Ukraine ‘Very Disappointed’ France Proceeding With Russian Mistral Deal

July 24, 2014 4:09 PM
An artist's rendering of the future Russian Navy amphibious warship Vladivostok. DCNS Photo
An artist’s rendering of the future Russian Navy amphibious warship Vladivostok. DCNS Photo

Ukrainian president has joined the U.S. in opposing France sale of two amphibious warships to the Russian Navy in remarks to European legislators on Thursday.

Petro Poroshenko told a group of European parliament deputies he was “very disappointed” the $1.53 billion two-ship deal was still on following the downing of the Malaysian Airlines Flight 17 by what’s believed to be Ukrainian separatists using Russian supplied anti-aircraft weapons, reported by Agence France-Presse.

“It’s not a question of money, industry or jobs. It’s a question of values,” Poroshenko said.

Poroshenko’s comments follow Monday’s confirmation from French president Francois Hollande that at least the first ship would deliver to Russia and delivery of the second would, “depend on Russia’s attitude.”

On Tuesday, the U.S. voiced its opposition to the sale any of the amphibious ships.
“We don’t think anyone should be providing arms to Russia,” deputy State Department spokeswoman Marie Harf said in a news conference.
“We obviously don’t think the Mistral should go ahead.”

White House spokesman Josh Earnest also voiced opposition to the plan.

“We’ve seen ample evidence that the Russians are flouting international norms, supporting efforts to violate the territorial integrity of independent sovereign nations,” he said on Tuesday.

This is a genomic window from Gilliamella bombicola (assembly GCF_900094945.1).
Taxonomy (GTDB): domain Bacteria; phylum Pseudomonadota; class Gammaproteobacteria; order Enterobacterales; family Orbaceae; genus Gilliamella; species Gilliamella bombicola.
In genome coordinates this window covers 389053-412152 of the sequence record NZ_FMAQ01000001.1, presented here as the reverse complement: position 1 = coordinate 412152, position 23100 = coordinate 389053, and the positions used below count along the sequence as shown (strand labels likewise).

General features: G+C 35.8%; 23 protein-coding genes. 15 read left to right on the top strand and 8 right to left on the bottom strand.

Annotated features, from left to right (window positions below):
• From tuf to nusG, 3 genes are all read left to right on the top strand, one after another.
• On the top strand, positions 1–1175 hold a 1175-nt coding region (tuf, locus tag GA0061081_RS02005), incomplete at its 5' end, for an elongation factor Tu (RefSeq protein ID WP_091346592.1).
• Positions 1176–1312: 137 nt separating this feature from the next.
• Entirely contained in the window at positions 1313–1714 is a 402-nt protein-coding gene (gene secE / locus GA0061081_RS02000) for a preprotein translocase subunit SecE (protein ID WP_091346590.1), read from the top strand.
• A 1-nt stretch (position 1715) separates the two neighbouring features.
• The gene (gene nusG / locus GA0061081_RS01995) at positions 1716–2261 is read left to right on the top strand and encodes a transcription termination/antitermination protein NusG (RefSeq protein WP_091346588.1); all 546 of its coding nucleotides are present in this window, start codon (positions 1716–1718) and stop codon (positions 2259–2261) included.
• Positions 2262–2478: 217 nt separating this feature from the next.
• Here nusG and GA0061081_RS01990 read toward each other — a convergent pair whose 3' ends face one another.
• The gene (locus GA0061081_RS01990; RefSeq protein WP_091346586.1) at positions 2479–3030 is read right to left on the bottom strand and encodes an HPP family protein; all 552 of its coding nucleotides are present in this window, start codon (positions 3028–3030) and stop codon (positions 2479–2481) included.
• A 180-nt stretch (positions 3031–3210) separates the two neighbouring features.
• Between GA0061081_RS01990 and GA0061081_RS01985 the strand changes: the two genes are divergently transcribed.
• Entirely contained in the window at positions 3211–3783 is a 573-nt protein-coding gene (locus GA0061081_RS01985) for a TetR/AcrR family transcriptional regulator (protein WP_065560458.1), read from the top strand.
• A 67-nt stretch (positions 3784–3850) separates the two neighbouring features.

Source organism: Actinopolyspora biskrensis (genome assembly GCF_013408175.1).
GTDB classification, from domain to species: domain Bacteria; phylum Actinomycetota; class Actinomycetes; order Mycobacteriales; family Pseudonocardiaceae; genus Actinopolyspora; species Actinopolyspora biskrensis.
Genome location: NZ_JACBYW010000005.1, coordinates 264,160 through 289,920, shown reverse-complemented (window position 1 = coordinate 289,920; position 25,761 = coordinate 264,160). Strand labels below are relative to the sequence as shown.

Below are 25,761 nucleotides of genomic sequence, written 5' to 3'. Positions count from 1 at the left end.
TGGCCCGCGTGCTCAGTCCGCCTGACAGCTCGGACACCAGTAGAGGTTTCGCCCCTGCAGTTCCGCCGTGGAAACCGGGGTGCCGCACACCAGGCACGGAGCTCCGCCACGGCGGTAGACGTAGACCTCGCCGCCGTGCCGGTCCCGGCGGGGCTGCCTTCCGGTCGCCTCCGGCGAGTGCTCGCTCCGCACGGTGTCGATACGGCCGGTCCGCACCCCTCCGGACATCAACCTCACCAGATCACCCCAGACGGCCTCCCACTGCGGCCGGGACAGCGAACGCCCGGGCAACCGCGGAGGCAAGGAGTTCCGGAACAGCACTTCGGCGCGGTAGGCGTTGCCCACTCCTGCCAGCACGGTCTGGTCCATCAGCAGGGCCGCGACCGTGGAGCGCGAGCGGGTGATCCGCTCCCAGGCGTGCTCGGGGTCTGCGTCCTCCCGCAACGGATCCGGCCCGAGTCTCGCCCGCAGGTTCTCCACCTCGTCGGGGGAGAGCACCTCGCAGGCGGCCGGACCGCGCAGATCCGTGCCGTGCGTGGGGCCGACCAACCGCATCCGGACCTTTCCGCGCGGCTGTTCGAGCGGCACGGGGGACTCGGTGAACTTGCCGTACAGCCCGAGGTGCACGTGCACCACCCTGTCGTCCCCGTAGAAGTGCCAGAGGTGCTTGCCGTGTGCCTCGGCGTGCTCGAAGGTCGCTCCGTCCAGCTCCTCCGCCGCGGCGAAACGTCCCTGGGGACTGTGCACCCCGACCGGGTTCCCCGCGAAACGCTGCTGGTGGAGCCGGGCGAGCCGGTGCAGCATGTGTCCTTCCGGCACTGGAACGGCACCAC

“It seems like a suboptimal time, if you will, to be transferring advanced military systems to them.”

Following the shoot down of Flight 17, more in Europe are calling for stepped up Russian sanctions, including a British proposal for a total arms embargo.

However, the timing for France is awkward.

Late last month, 400 Russian sailors arrived in France for training on the amphibious warship Vladivostok — expected to deliver later this year.

The second ship — Sevastopol — is slated to join the Russian fleet in 2015.

The 21,000-ton ships can field 20 helicopters and has a well deck to deploy landing craft. The ship can carry up to 450 troops for extended journeys and 900 for short trips.

Russia plans to homeport the ships at its naval base in Vladivostok.

Sam LaGrone

Sam LaGrone

Sam LaGrone is the editor of USNI News. He has covered legislation, acquisition and operations for the Sea Services since 2009 and spent time underway with the U.S. Navy, U.S. Marine Corps and the Canadian Navy.
Follow @samlagrone

Get USNI News updates delivered to your inbox